The America Invents Act, passed by Congress last year, includes a provision which carves out a new group of inventors who can pay 75% less in government fees when obtaining and maintaining their patents.
But that 75% reduction provision is not yet in effect. And the US Patent Office has not said when it will go into effect. However, we may have now seen the first substantive action toward implementing that provision of the legislation. Namely, last May (2012), the US Patent Office published a proposed set of rules that would, if/when finalized, establish fees for applicants who meet the qualifications set by the legislation, for “micro-entities.”
While micro-entity status will not affect a large number of people, for those who qualify, and when these rules are finally implemented, these new, reduced, fees will provide significant savings in government fees for those few who qualify.
Under the current rules, there are two classes of applicants relative to the fees paid to the US Patent Office.
We start with the standard government fees, which are often referred to as “large entity” fees. Standard fees apply to most patent applicants who are businesses, or who assign their inventions to their businesses/employers.
A second group of entities, typically referred to as “small entities”, are entitled to pay government fees which are reduced by 50% relative to the fees paid by large entities.
The 2011 America Invents Act created a third group of entities, identified as “micro entities”, who will be entitled to pay government fees which are reduced by 75% relative to the fees paid by large entities.
In general, an applicant who is neither a small entity nor a micro-entity is a “large entity” for fee-payment purposes, and must pay the standard government fees.
Those who qualify for small entity status or micro entity status can realize substantial savings. As of today, the standard minimum fee, paid by large entities, when a new utility patent application is filed, is US$1,250.00. For the same application, a small entity pays only US$625.00.
When the micro entity rules finally take effect, a qualifying micro-entity will pay, according to today’s fee schedule, only US$313.50.
To maintain a patent in effect after grant, the patent owner must pay maintenance fees at the 3.5, 7.5, and 11.5-year anniversaries from the date the patent was granted. The total costs of these three government maintenance fees, according to the current fee schedule, are US$8,710.00, for a large entity and US$4,355.00 for a small entity. We expect the total cost for a micro entity to be US$2,177.50.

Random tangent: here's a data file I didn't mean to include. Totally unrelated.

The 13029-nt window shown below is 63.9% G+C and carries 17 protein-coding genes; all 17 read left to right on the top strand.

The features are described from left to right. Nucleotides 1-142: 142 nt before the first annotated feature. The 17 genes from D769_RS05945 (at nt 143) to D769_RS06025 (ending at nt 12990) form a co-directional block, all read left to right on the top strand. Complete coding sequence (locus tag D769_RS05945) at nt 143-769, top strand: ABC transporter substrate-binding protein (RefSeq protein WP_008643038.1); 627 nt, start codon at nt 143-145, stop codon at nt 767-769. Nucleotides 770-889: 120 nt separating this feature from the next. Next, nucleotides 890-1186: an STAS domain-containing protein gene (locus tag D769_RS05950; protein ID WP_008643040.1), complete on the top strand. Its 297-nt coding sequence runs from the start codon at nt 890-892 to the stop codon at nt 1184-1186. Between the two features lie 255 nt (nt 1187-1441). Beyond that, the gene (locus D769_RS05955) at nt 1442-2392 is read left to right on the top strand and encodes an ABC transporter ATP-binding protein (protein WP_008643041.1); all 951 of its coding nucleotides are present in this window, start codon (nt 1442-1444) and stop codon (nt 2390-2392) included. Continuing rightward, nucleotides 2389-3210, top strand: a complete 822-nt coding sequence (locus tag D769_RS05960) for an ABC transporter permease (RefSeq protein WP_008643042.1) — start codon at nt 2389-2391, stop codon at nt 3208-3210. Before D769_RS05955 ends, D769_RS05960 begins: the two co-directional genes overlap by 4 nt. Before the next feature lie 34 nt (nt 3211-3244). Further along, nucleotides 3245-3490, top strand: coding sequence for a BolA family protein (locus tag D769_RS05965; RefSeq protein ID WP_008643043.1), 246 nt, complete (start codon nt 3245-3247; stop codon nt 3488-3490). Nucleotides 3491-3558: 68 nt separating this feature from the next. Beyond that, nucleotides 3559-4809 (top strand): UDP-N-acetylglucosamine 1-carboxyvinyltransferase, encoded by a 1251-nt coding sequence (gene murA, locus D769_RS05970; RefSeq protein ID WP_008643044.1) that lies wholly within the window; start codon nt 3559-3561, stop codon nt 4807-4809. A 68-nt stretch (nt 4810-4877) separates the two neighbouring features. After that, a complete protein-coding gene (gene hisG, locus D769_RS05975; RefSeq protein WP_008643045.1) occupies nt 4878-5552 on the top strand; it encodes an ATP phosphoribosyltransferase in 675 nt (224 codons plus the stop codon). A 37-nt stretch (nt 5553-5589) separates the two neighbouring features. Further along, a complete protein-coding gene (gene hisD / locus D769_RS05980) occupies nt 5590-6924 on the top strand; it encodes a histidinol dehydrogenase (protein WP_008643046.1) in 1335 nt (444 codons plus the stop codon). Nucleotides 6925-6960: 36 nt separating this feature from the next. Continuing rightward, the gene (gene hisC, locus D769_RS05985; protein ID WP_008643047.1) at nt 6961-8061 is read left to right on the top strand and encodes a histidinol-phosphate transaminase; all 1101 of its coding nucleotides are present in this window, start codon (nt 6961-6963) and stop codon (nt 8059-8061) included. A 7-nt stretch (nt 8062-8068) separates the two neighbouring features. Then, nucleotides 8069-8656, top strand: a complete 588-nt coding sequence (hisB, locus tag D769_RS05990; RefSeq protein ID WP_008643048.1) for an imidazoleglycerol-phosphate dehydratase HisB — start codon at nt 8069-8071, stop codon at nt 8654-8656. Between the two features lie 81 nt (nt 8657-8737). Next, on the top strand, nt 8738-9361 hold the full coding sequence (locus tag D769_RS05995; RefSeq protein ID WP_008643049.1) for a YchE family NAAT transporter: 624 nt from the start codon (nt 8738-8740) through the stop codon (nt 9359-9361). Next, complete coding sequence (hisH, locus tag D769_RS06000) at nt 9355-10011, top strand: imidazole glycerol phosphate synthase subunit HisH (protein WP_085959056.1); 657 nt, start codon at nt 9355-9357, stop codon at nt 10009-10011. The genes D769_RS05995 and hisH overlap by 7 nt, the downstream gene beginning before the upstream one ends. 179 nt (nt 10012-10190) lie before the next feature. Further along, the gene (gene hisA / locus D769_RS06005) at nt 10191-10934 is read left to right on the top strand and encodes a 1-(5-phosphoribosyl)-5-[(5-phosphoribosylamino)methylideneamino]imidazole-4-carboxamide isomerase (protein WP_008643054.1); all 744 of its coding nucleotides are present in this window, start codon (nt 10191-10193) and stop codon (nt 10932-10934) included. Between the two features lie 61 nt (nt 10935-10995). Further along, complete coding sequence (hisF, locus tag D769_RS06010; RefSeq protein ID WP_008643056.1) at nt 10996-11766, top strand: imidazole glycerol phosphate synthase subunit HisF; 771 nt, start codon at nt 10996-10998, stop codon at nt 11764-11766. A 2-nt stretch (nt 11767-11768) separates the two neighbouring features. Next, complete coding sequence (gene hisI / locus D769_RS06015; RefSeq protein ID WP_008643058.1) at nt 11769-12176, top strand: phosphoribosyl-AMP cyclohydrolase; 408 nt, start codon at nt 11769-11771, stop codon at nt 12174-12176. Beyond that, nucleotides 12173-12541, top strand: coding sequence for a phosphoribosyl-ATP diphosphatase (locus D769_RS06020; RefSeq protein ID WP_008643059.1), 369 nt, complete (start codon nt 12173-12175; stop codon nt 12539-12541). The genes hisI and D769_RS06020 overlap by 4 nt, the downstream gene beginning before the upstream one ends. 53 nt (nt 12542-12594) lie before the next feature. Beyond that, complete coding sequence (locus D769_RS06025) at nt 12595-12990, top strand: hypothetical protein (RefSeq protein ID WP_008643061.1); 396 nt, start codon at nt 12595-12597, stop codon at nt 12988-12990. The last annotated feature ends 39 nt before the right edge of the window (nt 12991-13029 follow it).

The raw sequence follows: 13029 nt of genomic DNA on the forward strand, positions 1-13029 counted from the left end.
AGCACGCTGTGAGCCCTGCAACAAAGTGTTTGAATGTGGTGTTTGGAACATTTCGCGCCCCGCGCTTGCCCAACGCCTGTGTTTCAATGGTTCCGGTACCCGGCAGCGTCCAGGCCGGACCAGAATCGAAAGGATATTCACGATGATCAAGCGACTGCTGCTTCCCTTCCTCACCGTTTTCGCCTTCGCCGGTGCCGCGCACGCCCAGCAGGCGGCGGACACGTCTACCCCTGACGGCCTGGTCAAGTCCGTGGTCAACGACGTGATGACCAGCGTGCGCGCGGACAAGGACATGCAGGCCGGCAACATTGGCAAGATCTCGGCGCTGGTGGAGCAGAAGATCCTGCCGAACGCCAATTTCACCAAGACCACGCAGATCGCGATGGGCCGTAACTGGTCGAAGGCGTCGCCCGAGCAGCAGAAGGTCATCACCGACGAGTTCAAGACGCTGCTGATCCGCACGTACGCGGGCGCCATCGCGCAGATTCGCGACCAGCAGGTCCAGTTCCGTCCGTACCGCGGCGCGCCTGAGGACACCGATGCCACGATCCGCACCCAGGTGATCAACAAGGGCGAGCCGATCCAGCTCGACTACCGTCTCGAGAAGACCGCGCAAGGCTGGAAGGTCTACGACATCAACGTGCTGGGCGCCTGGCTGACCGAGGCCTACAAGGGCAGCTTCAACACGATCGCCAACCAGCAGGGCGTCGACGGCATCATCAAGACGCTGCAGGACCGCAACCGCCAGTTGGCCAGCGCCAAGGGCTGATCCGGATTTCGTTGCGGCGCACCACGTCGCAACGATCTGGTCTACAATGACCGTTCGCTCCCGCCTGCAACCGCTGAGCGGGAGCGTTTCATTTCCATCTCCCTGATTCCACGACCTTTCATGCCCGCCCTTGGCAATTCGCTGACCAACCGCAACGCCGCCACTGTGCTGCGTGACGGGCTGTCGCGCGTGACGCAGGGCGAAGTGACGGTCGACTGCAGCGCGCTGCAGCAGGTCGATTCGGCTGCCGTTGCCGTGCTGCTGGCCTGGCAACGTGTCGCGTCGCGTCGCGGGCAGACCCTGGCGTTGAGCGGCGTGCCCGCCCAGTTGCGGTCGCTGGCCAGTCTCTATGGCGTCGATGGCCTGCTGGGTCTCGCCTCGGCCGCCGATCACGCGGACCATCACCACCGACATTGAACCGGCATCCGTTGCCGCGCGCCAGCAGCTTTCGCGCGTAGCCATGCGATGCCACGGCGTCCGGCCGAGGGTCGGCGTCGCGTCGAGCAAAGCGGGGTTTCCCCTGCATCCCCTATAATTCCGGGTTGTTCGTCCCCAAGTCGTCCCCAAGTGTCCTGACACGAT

There are consequences if an entity, patent owner, incorrectly states their entity status relative to these fees. The stated penalties for mis-stating status, and for paying lower fees than should be paid, can be severe. Historically, where applicants paid the small entity fee without a good faith basis for considering themselves to be small entities, and they got caught, the courts have determined that the affected patents were invalid because of such mis-statements of status.
However, according to current law, once the patent owner realizes that small entity status has been claimed incorrectly, the situation can be easily corrected by paying the increased fee amounts, namely paying the additional amounts that should have been paid, and providing documents which attest to the lack of deceptive intent in earlier paying the small entity fees.
While uncommon, a single entity, especially an entity which typically qualifies for small entity status, can have different status for different patents or applications. Thus, one must thoroughly investigate the correct status for each and every case.
The following summarizes the qualifications for each category of fees.
A small entity is
(a) a nonprofit organization; or
(b) an entity which/who does not, together with all affiliates, have 500 or more employees; and
(c) has not assigned, licensed or otherwise conveyed, and is under no obligation to assign, license, or otherwise convey, an interest in the invention to a non-small entity.
A micro-entity, as defined in the legislation, is one who
(d) has not been named as an inventor on more than 4 prior patent applications (other than applications assigned to a prior employer); and
(e) has gross income less than 3 times the amount reported in the U.S. as the median household income for the previous calendar year (currently $149,331, or 3X$49,777); and
(f) has not assigned, licensed or otherwise granted, and is under no obligation to assign, license, or otherwise grant, an interest in the invention to an entity who has gross income more than the amount listed above (unless the entity is an institution of higher education); and
(g) also meets the requirement for small entity status.
If the patent application names more than one inventor or applicant, each inventor or applicant must qualify for the micro entity status. In addition, the legislation also requires that an inventor/applicant claiming micro entity status shall be required to submit a certification stating their entitlement to that status.
A large entity is any entity that does not qualify as a small entity or as a micro entity.
When will these new rules go into affect? When can we start claiming and paying according to the micro-entity rules? We don’t know. We have the first step which was the publication of the proposed rules by the US Patent Office last May. The Patent Office is currently taking comments from the public. In past situations where new rules were being drafted, we note that the Patent Office received the public comments, evaluated those comments and then published its final rules and provided a date when those rules would take effect. While we have nothing official to go on for implementation of these micro-entity rules, based on the writer’s experience, it would appear that these rules will probably go into effect first quarter of 2013.